2) Find new positions for weeding and yard waste removal. 
Bending over to weed and pick up spent leaves, twigs and stems is a big no-no. I learned this after spending the entire day of the Spring Equinox weeding the garden bed, pulling up giant, leftover carrots, trimming back perennials and picking up yard debris. My back and contracting uterus were screaming at me towards the end of the day, but I refused to listen. I paid for it in pain and discomfort that night and the next few days. Now, my go-to gardening positions are kneeling, side-sitting and sitting on my gardening stool.

You're about to be in a lot of pain, girl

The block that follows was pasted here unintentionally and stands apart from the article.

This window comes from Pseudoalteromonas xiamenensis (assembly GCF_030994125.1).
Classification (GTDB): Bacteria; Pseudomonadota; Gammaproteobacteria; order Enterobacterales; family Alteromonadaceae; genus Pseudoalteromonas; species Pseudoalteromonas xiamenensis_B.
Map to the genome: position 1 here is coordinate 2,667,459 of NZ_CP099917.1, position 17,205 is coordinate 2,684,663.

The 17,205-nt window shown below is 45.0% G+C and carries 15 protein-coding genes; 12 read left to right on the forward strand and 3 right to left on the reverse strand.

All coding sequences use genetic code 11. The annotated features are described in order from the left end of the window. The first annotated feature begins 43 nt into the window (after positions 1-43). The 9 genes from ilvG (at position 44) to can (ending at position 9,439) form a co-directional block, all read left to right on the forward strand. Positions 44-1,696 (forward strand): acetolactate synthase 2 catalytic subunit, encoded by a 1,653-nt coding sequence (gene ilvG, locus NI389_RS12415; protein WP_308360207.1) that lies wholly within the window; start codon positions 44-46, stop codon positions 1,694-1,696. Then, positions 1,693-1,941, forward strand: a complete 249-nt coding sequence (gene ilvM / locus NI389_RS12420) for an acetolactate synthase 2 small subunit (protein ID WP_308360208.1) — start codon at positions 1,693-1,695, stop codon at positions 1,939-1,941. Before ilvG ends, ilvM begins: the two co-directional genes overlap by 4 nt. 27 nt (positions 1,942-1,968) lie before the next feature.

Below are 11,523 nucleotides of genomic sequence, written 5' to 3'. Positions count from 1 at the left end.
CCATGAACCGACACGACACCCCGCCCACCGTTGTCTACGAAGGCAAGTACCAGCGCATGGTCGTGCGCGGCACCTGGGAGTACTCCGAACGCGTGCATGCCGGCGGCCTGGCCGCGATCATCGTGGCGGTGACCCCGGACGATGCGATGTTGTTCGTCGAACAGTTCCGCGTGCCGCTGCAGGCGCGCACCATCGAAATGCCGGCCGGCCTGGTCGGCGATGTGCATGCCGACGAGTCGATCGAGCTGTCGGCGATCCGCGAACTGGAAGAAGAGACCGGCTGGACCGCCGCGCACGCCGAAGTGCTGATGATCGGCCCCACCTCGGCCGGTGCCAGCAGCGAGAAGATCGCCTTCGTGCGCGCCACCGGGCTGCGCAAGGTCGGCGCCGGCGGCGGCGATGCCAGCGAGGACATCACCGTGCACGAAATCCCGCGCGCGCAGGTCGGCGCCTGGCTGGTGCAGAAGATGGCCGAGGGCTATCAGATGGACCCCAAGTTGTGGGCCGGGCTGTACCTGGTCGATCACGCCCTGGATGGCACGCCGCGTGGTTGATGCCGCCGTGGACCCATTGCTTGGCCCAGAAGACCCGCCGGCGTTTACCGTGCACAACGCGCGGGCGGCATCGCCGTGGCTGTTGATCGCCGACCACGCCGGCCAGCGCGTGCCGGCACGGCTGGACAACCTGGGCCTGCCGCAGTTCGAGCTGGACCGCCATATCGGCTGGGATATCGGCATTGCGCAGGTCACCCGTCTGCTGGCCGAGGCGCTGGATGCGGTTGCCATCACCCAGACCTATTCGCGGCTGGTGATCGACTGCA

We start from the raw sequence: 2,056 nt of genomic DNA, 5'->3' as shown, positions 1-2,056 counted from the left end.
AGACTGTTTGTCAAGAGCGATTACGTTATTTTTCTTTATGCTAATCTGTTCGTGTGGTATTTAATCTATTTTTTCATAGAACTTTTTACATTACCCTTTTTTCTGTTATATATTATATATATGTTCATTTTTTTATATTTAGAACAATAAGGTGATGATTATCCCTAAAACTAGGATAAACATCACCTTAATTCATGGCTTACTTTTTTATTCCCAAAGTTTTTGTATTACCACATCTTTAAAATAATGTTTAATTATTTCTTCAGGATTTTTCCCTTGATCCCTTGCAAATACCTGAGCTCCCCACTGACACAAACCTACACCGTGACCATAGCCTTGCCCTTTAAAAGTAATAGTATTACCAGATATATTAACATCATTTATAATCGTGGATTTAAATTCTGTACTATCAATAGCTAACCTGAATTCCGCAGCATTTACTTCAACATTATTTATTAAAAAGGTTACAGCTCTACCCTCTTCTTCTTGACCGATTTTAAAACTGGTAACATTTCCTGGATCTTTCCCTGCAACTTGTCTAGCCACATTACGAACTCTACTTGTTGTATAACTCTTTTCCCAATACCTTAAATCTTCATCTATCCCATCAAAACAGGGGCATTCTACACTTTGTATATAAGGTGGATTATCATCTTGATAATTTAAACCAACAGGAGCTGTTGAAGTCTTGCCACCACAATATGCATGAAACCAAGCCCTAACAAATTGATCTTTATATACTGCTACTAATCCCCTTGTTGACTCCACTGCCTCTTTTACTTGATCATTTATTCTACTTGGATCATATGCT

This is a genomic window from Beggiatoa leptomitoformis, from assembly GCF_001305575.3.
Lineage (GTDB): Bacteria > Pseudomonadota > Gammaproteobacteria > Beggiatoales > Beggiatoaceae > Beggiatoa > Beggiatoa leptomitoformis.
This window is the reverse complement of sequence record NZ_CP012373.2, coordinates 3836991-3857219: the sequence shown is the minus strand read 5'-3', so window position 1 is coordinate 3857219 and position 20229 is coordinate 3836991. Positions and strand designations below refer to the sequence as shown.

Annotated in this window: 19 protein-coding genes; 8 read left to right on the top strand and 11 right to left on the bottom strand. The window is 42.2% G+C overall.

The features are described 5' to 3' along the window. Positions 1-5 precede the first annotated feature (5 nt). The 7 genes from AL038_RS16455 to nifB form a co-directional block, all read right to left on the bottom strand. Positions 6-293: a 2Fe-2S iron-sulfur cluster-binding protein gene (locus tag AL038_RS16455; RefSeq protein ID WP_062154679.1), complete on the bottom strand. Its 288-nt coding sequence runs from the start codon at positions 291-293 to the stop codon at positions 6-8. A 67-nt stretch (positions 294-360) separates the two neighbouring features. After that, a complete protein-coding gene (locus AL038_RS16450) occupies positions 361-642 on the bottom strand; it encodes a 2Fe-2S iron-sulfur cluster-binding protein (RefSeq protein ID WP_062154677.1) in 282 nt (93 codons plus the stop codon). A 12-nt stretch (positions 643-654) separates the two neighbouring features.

Not graceful, but pretty comfortable. I used cushions under my knees and my butt.

Sitting on my gardening stool was ok for a while, but it was really hard getting up and I still had to bend over my belly.

3) Do a little at a time. 
This could be part of number two, but deserves its own section. I'm a weekend warrior when it comes to yard work. I enjoy spending an entire day or two sweating it out in the yard. I don't like to come home after work and then go out to weed. Maybe this will change once I have the kid and want to get in some alone time. I've been way too tired to get anything done on a weekday after work, and I have to slow it way down on weekend. This means I get less done. See lesson number one.
Look! Giant carrots! And a naive pregnant lady who thinks she can do whatever she wants!

Proof that the garden did get planted! 
4) Find projects you can do while sitting on your butt.